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A friend of mine lent me It’s a Numberful World by Eddie Woo a couple of years ago in case I might want to share some of it with my boys in our homeschool.
It’s a modern book with modern appeal, and that makes it a fun and very approachable read. Famed Australian math teacher Eddie Woo pulls from all over math history and modern technology while approaching subjects topically–finding math all around us and applying it to all kinds of situations and phenomena. Woo does a great job of communicating his wonder both at the beauty of mathematical patterns and at the way math works, striking an engaging balance between awe and practicality. Here are a few samples page spreads:
For Eddie Woo, the wonder is inextricably linked to his Christian faith. The book is “Dedicated to the Author of Life” and quotes Galileo on the dedication page: “Mathematics is the language with which God has written the universe.” While Woo’s faith comes out in his dedication, the book itself stays very safely within the realm of secular discussions of mathematics.
I really enjoyed the book, but I think I would have enjoyed it a lot more if the wonder at God’s handiwork hadn’t been limited to one page. I’d love to hear more of Woo’s awe of God directly connected with mathematics, as he is quoted in this article:
We talk about the fact that the universe is designed in this way and you can find all of these patterns; do you think that that’s a coincidence? One of the things I love to point out is we call the universe the cosmos which means ordered and structured and designed, as opposed to chaos, and the reason why we can find these mathematical principles is because there was a designer. We didn’t just spring into being. It has immense beauty.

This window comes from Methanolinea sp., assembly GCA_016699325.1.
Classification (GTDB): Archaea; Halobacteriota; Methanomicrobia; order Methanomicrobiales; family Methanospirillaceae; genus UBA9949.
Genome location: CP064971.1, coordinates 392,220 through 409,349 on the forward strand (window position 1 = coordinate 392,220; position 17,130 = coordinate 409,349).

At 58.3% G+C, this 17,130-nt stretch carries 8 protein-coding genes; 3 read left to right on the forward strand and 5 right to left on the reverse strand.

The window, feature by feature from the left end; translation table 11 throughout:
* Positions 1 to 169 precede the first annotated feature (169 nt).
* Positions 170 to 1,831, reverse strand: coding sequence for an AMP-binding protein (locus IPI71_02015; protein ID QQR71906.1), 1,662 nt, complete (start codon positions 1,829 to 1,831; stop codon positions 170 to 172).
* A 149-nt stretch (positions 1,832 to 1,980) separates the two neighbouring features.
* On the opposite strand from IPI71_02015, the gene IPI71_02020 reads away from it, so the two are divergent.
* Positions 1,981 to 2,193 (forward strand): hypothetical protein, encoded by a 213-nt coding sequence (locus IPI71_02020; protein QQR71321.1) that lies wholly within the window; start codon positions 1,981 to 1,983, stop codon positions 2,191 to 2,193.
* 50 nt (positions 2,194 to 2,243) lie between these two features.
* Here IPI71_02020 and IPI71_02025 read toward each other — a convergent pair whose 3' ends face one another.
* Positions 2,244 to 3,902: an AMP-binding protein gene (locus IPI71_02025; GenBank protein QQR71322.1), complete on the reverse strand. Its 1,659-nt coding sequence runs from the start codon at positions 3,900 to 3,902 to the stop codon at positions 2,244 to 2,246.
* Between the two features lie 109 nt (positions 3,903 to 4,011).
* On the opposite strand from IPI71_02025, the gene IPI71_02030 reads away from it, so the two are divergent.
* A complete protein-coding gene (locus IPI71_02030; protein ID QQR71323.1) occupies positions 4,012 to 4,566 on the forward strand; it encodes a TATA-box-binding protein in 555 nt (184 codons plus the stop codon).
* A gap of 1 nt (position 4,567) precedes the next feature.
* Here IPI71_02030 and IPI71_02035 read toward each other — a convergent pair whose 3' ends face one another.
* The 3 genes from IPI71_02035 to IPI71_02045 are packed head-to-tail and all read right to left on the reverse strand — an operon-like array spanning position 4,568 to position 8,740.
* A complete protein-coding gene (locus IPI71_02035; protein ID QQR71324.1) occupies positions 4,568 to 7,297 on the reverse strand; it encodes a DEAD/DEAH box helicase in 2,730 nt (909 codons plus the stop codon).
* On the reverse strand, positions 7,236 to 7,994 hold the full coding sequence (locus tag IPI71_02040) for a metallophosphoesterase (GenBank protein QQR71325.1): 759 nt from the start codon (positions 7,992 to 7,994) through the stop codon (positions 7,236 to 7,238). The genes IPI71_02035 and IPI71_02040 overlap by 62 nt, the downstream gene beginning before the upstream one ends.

I mean, how can it be that mathematicians and physicians – secular ones – all agree that one of the primary criteria for judging whether something is mathematically true or not is whether the equations are beautiful. Why on earth should the equations of the earth be beautiful? And the answer is we have a beautiful designer who designs things beautifully. So for me it’s a source of marvelling [sic] at the way that God crafted the Universe.
While I would have liked to see more of that godly awe, It’s a Numberful World was a really fun read. I appreciated the invitation to take a multi-disciplinary exploration of mathematics–and to play with it along the way. I haven’t really used it in our homeschool, but that’s partly because we already have so many interesting things (Fibonacci sequence, tessellations, using drawing tools, etc) that we’re exploring in our Right Start Math lessons. Wonder and play with math are already part of what we do. I might keep Woo’s book in mind for when we hit high school math, however. And I’m very interested in exploring his teaching videos on YouTube or …wait for it… WooTube.
Here are the fast facts:
Book Title: It’s a Numberful World: How Math is Hiding Everywhere …from the Crown of a Tree to the Sound of a Sine Wave
Author: Eddie Woo
Published: 2019 in North America
Originally Published as: Woo’s Wonderful World of Maths, 2018 in Australia
Recommended for: High School to Adult
Uses: Supplement to math curriculum, enjoyable math reading.
Consideration: Chapter 25 “Why Aren’t Left-Handers Extinct?” refers to Darwinian evolution, specifically the theory of natural selection, as the author mathematically explores why certain traits persist.